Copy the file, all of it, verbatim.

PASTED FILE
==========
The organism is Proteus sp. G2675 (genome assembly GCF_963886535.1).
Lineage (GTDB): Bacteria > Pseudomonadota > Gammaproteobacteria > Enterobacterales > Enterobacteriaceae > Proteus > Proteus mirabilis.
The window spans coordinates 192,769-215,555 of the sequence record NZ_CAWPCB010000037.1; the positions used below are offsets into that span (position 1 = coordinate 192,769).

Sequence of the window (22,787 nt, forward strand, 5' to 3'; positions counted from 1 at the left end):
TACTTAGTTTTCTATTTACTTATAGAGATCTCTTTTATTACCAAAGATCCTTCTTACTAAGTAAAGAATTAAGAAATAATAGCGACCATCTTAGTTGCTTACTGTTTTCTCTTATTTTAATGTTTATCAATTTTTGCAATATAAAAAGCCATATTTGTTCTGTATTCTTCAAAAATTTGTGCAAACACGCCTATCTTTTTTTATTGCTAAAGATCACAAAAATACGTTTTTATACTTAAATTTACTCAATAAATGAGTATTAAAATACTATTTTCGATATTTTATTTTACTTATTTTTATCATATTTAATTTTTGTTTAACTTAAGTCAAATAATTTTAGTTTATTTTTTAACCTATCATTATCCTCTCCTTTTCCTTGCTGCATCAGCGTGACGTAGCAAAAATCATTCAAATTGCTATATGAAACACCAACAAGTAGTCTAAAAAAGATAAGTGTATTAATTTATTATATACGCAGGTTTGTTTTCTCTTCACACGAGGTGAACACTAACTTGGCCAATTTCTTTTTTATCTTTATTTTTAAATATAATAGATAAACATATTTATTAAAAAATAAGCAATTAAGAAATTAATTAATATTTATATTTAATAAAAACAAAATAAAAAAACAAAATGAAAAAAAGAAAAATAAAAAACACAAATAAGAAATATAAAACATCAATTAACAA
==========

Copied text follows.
The organism is Proteus sp. G2675 (genome assembly GCF_963886535.1).
Lineage (GTDB): Bacteria > Pseudomonadota > Gammaproteobacteria > Enterobacterales > Enterobacteriaceae > Proteus > Proteus mirabilis.
The window spans coordinates 192,769-215,555 of the sequence record NZ_CAWPCB010000037.1; the positions used below are offsets into that span (position 1 = coordinate 192,769).

Sequence of the window (22,787 nt, forward strand, 5' to 3'; positions counted from 1 at the left end):
TACTTAGTTTTCTATTTACTTATAGAGATCTCTTTTATTACCAAAGATCCTTCTTACTAAGTAAAGAATTAAGAAATAATAGCGACCATCTTAGTTGCTTACTGTTTTCTCTTATTTTAATGTTTATCAATTTTTGCAATATAAAAAGCCATATTTGTTCTGTATTCTTCAAAAATTTGTGCAAACACGCCTATCTTTTTTTATTGCTAAAGATCACAAAAATACGTTTTTATACTTAAATTTACTCAATAAATGAGTATTAAAATACTATTTTCGATATTTTATTTTACTTATTTTTATCATATTTAATTTTTGTTTAACTTAAGTCAAATAATTTTAGTTTATTTTTTAACCTATCATTATCCTCTCCTTTTCCTTGCTGCATCAGCGTGACGTAGCAAAAATCATTCAAATTGCTATATGAAACACCAACAAGTAGTCTAAAAAAGATAAGTGTATTAATTTATTATATACGCAGGTTTGTTTTCTCTTCACACGAGGTGAACACTAACTTGGCCAATTTCTTTTTTATCTTTATTTTTAAATATAATAGATAAACATATTTATTAAAAAATAAGCAATTAAGAAATTAATTAATATTTATATTTAATAAAAACAAAATAAAAAAACAAAATGAAAAAAAGAAAAATAAAAAACACAAATAAGAAATATAAAACATCAATTAACAA